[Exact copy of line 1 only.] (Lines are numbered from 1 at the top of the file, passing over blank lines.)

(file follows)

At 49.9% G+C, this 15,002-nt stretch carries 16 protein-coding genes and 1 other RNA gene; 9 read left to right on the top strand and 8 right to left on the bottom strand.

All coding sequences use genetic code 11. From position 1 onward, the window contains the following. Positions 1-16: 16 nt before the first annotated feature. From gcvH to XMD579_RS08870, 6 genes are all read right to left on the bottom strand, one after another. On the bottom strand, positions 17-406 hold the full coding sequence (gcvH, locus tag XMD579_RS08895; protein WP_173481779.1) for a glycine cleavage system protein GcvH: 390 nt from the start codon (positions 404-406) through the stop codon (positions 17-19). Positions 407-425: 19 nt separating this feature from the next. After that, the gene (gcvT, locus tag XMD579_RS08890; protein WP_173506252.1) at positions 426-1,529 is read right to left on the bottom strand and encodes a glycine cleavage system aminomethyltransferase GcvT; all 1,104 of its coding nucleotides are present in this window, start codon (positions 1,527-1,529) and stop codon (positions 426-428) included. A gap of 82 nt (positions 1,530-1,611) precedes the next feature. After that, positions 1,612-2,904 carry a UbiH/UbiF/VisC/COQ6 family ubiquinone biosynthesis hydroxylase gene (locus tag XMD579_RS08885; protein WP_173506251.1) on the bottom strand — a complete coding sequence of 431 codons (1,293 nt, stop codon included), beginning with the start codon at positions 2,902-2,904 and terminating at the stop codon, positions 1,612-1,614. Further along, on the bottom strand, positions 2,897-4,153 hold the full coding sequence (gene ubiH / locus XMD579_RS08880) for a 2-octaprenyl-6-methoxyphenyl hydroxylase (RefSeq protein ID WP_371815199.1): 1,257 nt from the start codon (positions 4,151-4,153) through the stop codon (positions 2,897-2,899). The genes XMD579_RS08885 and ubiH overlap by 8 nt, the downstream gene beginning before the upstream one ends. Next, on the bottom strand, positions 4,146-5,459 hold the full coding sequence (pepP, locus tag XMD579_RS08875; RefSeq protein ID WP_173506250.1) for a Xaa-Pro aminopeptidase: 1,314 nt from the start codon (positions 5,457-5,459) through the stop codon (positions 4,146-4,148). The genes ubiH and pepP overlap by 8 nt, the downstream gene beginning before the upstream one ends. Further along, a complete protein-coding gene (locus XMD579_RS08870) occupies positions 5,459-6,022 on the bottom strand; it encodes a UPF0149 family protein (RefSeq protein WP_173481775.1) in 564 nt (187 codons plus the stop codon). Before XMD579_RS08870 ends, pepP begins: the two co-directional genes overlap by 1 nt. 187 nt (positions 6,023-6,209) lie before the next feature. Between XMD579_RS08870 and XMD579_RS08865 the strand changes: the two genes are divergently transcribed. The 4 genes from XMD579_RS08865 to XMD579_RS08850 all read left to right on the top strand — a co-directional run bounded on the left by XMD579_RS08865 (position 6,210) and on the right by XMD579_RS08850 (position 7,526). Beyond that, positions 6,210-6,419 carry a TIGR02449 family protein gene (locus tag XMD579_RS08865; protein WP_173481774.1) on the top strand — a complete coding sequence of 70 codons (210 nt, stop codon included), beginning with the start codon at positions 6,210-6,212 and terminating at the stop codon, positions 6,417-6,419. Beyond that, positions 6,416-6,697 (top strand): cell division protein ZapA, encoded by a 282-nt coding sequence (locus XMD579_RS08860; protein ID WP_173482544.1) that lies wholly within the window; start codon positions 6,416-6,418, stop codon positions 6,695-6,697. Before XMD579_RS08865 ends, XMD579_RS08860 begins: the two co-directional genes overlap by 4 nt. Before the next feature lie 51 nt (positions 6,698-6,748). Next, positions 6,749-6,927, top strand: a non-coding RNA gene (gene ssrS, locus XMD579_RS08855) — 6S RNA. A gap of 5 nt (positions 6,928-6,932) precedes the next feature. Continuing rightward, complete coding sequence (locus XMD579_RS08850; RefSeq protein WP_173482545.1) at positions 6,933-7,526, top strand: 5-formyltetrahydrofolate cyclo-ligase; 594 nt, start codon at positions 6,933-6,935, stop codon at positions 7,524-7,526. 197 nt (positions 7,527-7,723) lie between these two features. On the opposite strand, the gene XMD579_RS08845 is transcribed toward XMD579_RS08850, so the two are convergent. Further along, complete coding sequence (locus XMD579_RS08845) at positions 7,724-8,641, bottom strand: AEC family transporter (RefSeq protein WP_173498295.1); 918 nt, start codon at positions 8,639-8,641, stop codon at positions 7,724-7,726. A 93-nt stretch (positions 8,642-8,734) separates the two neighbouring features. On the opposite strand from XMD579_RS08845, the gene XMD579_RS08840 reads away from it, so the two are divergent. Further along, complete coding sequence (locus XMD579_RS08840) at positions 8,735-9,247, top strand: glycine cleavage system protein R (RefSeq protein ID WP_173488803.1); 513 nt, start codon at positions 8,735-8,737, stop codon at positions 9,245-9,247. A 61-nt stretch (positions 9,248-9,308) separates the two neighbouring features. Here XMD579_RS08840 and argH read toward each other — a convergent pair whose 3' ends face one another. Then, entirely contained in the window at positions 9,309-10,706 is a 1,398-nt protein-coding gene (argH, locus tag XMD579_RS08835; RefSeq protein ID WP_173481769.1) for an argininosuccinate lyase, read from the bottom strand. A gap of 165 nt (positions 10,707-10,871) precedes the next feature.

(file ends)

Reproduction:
At 49.9% G+C, this 15,002-nt stretch carries 16 protein-coding genes and 1 other RNA gene; 9 read left to right on the top strand and 8 right to left on the bottom strand.